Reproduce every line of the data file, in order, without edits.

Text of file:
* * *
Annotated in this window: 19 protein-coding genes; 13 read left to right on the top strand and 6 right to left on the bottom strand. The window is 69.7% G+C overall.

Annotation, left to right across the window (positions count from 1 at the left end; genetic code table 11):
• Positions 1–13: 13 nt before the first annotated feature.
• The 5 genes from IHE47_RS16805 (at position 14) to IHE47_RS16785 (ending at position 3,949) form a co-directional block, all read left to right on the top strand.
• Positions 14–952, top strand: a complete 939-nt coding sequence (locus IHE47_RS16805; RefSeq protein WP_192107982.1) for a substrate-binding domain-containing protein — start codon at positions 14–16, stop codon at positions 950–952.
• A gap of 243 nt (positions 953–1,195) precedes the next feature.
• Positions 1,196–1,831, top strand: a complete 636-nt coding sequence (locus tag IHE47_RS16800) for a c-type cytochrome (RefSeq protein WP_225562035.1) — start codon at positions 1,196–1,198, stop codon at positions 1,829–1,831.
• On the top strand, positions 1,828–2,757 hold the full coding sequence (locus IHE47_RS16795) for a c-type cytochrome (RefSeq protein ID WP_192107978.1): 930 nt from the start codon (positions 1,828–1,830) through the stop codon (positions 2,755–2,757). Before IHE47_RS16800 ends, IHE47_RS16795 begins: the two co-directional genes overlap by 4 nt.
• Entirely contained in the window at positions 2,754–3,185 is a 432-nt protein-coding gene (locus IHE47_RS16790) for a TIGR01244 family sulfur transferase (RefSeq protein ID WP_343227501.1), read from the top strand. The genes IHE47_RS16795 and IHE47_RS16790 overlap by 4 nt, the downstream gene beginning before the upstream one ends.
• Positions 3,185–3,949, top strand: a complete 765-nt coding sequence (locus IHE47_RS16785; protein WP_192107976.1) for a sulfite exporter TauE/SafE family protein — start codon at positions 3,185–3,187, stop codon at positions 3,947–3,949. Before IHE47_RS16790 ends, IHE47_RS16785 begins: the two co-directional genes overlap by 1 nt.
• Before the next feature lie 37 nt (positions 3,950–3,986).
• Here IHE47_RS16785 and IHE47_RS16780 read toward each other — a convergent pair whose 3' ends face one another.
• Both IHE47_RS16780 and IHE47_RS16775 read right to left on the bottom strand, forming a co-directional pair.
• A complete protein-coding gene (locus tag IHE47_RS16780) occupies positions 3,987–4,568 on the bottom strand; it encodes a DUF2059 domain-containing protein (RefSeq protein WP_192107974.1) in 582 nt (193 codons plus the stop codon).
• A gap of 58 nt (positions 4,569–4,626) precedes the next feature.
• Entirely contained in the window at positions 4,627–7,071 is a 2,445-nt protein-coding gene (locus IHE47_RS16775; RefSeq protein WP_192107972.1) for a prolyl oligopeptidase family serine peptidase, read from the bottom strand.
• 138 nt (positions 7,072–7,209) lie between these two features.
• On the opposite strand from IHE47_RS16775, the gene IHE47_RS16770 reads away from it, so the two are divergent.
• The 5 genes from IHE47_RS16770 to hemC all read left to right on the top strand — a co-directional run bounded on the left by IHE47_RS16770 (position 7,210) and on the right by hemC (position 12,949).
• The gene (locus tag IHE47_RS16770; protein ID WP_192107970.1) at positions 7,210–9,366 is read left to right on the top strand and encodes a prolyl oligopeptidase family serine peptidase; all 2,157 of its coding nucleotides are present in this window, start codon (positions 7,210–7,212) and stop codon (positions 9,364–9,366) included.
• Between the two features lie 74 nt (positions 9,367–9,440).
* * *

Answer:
Annotated in this window: 19 protein-coding genes; 13 read left to right on the top strand and 6 right to left on the bottom strand. The window is 69.7% G+C overall.

Annotation, left to right across the window (positions count from 1 at the left end; genetic code table 11):
• Positions 1–13: 13 nt before the first annotated feature.
• The 5 genes from IHE47_RS16805 (at position 14) to IHE47_RS16785 (ending at position 3,949) form a co-directional block, all read left to right on the top strand.
• Positions 14–952, top strand: a complete 939-nt coding sequence (locus IHE47_RS16805; RefSeq protein WP_192107982.1) for a substrate-binding domain-containing protein — start codon at positions 14–16, stop codon at positions 950–952.
• A gap of 243 nt (positions 953–1,195) precedes the next feature.
• Positions 1,196–1,831, top strand: a complete 636-nt coding sequence (locus tag IHE47_RS16800) for a c-type cytochrome (RefSeq protein WP_225562035.1) — start codon at positions 1,196–1,198, stop codon at positions 1,829–1,831.
• On the top strand, positions 1,828–2,757 hold the full coding sequence (locus IHE47_RS16795) for a c-type cytochrome (RefSeq protein ID WP_192107978.1): 930 nt from the start codon (positions 1,828–1,830) through the stop codon (positions 2,755–2,757). Before IHE47_RS16800 ends, IHE47_RS16795 begins: the two co-directional genes overlap by 4 nt.
• Entirely contained in the window at positions 2,754–3,185 is a 432-nt protein-coding gene (locus IHE47_RS16790) for a TIGR01244 family sulfur transferase (RefSeq protein ID WP_343227501.1), read from the top strand. The genes IHE47_RS16795 and IHE47_RS16790 overlap by 4 nt, the downstream gene beginning before the upstream one ends.
• Positions 3,185–3,949, top strand: a complete 765-nt coding sequence (locus IHE47_RS16785; protein WP_192107976.1) for a sulfite exporter TauE/SafE family protein — start codon at positions 3,185–3,187, stop codon at positions 3,947–3,949. Before IHE47_RS16790 ends, IHE47_RS16785 begins: the two co-directional genes overlap by 1 nt.
• Before the next feature lie 37 nt (positions 3,950–3,986).
• Here IHE47_RS16785 and IHE47_RS16780 read toward each other — a convergent pair whose 3' ends face one another.
• Both IHE47_RS16780 and IHE47_RS16775 read right to left on the bottom strand, forming a co-directional pair.
• A complete protein-coding gene (locus tag IHE47_RS16780) occupies positions 3,987–4,568 on the bottom strand; it encodes a DUF2059 domain-containing protein (RefSeq protein WP_192107974.1) in 582 nt (193 codons plus the stop codon).
• A gap of 58 nt (positions 4,569–4,626) precedes the next feature.
• Entirely contained in the window at positions 4,627–7,071 is a 2,445-nt protein-coding gene (locus IHE47_RS16775; RefSeq protein WP_192107972.1) for a prolyl oligopeptidase family serine peptidase, read from the bottom strand.
• 138 nt (positions 7,072–7,209) lie between these two features.
• On the opposite strand from IHE47_RS16775, the gene IHE47_RS16770 reads away from it, so the two are divergent.
• The 5 genes from IHE47_RS16770 to hemC all read left to right on the top strand — a co-directional run bounded on the left by IHE47_RS16770 (position 7,210) and on the right by hemC (position 12,949).
• The gene (locus tag IHE47_RS16770; protein ID WP_192107970.1) at positions 7,210–9,366 is read left to right on the top strand and encodes a prolyl oligopeptidase family serine peptidase; all 2,157 of its coding nucleotides are present in this window, start codon (positions 7,210–7,212) and stop codon (positions 9,364–9,366) included.
• Between the two features lie 74 nt (positions 9,367–9,440).